Physical activity and mental health outcomes during menopause: A randomized controlled trial


Background: Many women experience detriments in mental health during the menopausal transition. Physical activity may attenuate these adverse outcomes but few studies investigating such effects exist.Purpose: This study examined the effects of a 4-month randomized controlled exercise trial on mental health outcomes in 164 previously low-active middle-aged women (M age=49.9; SD=3.6).Methods and Results: Participants completed body composition and fitness assessment and a battery of psychological measures at the beginning and end of a 4-month randomized controlled exercise trial with three arms: walking, yoga, control. The results indicated that walking and yoga were effective in enhancing positive affect and menopause-related QOL and reducing negative affect. Women who experienced decreases in menopausal symptoms across the trial also experienced improvements in all positive mental health and QOL outcomes and reductions in negative mental health outcomes. Whether menopausal symptoms increased or decreased across the trial appeared to be determined in part by whether there were increases or decreases in cardiorespiratory fitness.Conclusions: Physical activity appears to enhance mood and menopause-related QOL during menopause, however, other aspects of mental health may be affected only as a result of reduction in menopausal symptoms. Increasing cardiorespiratory fitness could be one way to reduce menopausal symptoms.

This is a preview of subscription content, access via your institution.


  1. (1)

    U.S. Census Bureau: United States Census 2000. Retrieved March 13, 2007 from

  2. (2)

    U.S. Census Bureau:Facts & features: Women’s history month. Retrieved August 26, 2005 from

  3. (3)

    NIH State-of-the-Science Panel: National Institutes of Health State-of-the-Science Conference statement: Management of menopause-related symptoms.Annals of Internal Medicine. 2005,142:1003–1013.

    Google Scholar 

  4. (4)

    North American Menopause Society:Menopause Core Curriculum Study Guide. Cleveland, OH: NAMS, 2000.

    Google Scholar 

  5. (5)

    North American Menopause Society: Treatment of menopause-associated vasomotor symptoms: Position statement.Menopause. 2004,2:11–33.

    Google Scholar 

  6. (6)

    Bosworth HB, Bastian LA, Kuchibhatla MN, et al.: Depressive symptoms, menopausal status, and climacteric symptoms in women at midlife.Psychosomatic Medicine. 2001,63:603–608.

    PubMed  CAS  Google Scholar 

  7. (7)

    Dennerstein L, Dudley EC, Hopper JL, Guthrie JR, Burger HG: A prospective population-based study of menopausal symptoms.Obstetrics & Gynecology. 2000,96:351–358.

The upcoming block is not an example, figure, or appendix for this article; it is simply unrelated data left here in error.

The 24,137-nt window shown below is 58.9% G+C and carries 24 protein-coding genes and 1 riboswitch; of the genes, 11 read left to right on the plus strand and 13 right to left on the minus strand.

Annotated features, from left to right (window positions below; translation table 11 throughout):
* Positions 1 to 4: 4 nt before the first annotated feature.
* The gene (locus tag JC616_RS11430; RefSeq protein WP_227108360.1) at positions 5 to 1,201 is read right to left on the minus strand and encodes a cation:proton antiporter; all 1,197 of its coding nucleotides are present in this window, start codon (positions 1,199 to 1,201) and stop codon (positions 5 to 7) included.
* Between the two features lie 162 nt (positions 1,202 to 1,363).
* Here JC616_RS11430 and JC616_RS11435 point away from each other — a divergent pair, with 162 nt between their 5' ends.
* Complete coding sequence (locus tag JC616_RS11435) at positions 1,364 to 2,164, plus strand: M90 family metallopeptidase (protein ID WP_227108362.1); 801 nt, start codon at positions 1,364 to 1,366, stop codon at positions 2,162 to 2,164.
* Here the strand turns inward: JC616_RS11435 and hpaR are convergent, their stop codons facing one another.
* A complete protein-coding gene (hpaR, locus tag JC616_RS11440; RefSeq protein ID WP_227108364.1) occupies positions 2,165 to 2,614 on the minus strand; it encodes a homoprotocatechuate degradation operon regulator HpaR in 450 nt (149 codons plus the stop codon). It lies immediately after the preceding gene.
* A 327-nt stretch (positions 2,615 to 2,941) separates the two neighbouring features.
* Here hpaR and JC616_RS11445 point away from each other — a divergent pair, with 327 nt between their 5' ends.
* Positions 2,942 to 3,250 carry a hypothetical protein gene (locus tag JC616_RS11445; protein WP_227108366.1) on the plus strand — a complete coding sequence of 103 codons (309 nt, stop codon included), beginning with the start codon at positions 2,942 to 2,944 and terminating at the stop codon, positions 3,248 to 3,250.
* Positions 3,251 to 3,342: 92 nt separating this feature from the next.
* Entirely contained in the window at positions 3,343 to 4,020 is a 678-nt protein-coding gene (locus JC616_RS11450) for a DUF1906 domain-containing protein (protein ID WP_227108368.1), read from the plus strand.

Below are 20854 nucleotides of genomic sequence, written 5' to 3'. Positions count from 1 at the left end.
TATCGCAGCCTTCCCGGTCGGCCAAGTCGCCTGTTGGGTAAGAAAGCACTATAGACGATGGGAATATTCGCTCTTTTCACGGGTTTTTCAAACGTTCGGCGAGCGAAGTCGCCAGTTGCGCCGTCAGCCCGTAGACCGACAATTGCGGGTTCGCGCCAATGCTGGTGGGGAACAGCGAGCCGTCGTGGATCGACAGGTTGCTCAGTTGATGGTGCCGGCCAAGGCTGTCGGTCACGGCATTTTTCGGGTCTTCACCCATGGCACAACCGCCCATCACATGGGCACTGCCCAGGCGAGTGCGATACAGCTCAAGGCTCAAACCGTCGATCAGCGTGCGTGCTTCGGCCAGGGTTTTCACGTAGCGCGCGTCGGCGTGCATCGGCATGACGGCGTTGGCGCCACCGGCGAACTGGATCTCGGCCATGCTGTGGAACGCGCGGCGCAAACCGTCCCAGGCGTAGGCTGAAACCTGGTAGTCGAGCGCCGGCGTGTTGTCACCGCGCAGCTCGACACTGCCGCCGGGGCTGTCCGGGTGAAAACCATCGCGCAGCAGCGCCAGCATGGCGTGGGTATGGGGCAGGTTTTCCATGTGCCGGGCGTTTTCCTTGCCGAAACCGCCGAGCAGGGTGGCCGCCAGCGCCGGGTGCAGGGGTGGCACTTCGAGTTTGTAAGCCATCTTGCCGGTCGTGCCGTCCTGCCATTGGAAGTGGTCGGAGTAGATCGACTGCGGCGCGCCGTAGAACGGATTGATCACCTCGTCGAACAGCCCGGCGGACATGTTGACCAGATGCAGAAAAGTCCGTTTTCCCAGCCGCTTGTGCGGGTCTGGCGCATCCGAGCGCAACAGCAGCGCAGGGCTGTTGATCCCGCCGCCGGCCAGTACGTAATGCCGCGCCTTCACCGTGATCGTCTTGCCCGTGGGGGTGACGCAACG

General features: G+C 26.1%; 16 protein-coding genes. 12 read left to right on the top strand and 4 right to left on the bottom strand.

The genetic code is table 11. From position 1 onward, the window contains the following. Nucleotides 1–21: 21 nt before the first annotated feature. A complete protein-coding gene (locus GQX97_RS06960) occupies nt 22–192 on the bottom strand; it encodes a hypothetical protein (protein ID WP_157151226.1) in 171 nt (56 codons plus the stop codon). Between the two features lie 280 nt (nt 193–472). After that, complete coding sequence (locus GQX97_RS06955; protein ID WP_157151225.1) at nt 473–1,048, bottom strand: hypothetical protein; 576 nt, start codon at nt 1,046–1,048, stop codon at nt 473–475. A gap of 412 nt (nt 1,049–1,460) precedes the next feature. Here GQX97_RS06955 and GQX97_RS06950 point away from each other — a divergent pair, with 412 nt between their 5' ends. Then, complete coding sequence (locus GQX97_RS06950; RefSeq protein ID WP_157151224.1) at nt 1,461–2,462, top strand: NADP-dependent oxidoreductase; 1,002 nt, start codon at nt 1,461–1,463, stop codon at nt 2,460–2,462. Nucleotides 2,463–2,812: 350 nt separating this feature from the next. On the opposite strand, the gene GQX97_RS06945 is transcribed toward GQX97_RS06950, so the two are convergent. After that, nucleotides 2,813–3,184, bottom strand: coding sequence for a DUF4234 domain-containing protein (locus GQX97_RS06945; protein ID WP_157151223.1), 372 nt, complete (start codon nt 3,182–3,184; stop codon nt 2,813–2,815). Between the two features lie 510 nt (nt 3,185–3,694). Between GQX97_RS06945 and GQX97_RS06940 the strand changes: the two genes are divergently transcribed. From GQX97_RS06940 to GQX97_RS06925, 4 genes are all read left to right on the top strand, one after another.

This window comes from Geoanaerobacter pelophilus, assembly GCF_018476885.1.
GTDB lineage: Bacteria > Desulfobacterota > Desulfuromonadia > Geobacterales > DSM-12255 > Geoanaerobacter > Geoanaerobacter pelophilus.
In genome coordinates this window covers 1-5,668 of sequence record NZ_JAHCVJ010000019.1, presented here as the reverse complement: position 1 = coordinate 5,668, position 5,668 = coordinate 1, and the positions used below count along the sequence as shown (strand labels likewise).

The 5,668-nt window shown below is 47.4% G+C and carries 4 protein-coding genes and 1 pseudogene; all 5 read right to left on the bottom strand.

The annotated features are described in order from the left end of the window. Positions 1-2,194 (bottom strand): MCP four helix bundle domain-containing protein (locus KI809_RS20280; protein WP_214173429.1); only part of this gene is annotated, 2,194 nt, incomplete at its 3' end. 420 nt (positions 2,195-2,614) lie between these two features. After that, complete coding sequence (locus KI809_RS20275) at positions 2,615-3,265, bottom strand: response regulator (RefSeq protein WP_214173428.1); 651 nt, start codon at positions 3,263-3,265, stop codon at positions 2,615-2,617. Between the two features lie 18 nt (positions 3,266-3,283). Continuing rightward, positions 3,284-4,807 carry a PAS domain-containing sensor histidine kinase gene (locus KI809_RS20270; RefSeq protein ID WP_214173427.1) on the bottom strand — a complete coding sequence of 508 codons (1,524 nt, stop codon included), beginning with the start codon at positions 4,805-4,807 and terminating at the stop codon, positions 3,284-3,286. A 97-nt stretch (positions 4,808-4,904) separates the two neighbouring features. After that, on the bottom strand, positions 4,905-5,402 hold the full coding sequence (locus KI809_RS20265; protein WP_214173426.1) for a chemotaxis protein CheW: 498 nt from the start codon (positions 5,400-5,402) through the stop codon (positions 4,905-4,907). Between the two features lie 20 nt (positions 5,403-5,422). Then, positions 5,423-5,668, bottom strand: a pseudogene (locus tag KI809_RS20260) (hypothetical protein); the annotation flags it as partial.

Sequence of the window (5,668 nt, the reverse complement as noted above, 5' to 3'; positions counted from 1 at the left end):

Article  CAS  Google Scholar 

  8. (8)

    Greene JG: Constructing a standard climacteric scale.Maturitas. 1998,29:25–31.

    PubMed  Article  CAS  Google Scholar 

  9. (9)

    Dennerstein L, Lehert P, Guthrie J: The effects of the menopausal transition and biopsychosocial factors on well-being.Archives of Women’s Mental Health. 2002,5:15–22.

    PubMed  Article  CAS  Google Scholar 

  10. (10)

    Blumel JE, Castelo-Branco C, Binfa L, et al.: Quality of life after the menopause: A population study.Maturitas. 2000,34:17–23.

    PubMed  Article  CAS  Google Scholar 

  11. (11)

    Schneider HPG: The quality of life in the post-menopausal woman.Best Practice & Research Clinical Obstetrics & Gynaecology. 2002,16:395–409.

    Article  Google Scholar 

  12. (12)

    Freeman EW, Sammel MD, Lin H, Nelson DB: Associations of hormones and menopausal status with depressed mood in women with no history of depression.Archives of General Psychiatry. 2006,63:375–382.

    PubMed  Article  CAS  Google Scholar 

  13. (13)

    Joffe H, Hall JE, Soares CN, et al.: Vasomotor symptoms are associated with depression in perimenopausal women seeking primary care.Menopause. 2002,9:392–398.

    PubMed  Article  Google Scholar 

  14. (14)

    Blumenthal JA, Fredrikson M, Matthews KA, et al.: Stress reactivity and exercise training in premenopausal and postmenopausal women.Health Psychology. 1991,10:384–391.

    PubMed  Article  CAS  Google Scholar 

  15. (15)

    Slaven L, Lee C: Psychological effects of exercise in adult women: The impact of menopausal status.Psychology and Health. 1994,9:297–303.

    Article  Google Scholar 

  16. (16)

    Slaven L, Lee C: Mood and symptom reporting among middle-aged women—the relationship between menopausal status, hormone replacement therapy, and exercise participation.Health Psychology. 1997,16:203–208.

    PubMed  Article  CAS  Google Scholar 

  17. (17)

    Wilbur J, Miller A, Montgomery A: The influence of demographic characteristics, menopausal status, and symptoms on women’s attitudes toward men opause.Women & Health. 1995,23:19–39.

    Article  CAS  Google Scholar 

  18. (18)

    Gold EB, Sternfeld B, Kelsey JL, et al.: Relation of demographic and lifestyle factors to symptoms in a multi-racial/ethnic population of women 40–55 years of age.American Journal of Epidemiology. 2000,152:463–473.

    PubMed  Article  CAS  Google Scholar 

  19. (19)

    Ivarsson T, Spetz AC, Hammar M: Physical exercise and vasomotor symptoms in postmenopausal women.Maturitas. 1998,29:139–146.

    PubMed  Article  CAS  Google Scholar 

  20. (20)

    Sternfeld B, Quesenberry CP, Jr., Husson G: Habitual physical activity and menopausal symptoms: A case-control study.Journal of Women’s Health. 1999,8:115–123.

    PubMed  CAS  Article  Google Scholar 

  21. (21)

    Gold EB, Block G, Crawford S, et al.: Lifestyle and demographic factors in relation to vasomotor symptoms: Baseline results from the study of women’s health across the nation.American Journal of Epidemiology. 2004,159:1189–1199.

    PubMed  Article  Google Scholar 

  22. (22)

    Boraz MA, Simkin-Silverman LR, Wing RR, et al.: Hormone replacement therapy use and menopausal symptoms among women participating in a behavioral life-tyle intervention.Preventive Medicine. 2001,33:108–114.

    PubMed  CAS  Google Scholar 

  23. (23)

    Lindh-Astrand L, Nedstrand E, Wyon Y, Hammar M: Vasomotor symptoms and quality of life in previously sedentary postmenopausal women randomised to physical activity or estrogen therapy.Maturitas. 2004,48:97–105.

    PubMed  Article  CAS  Google Scholar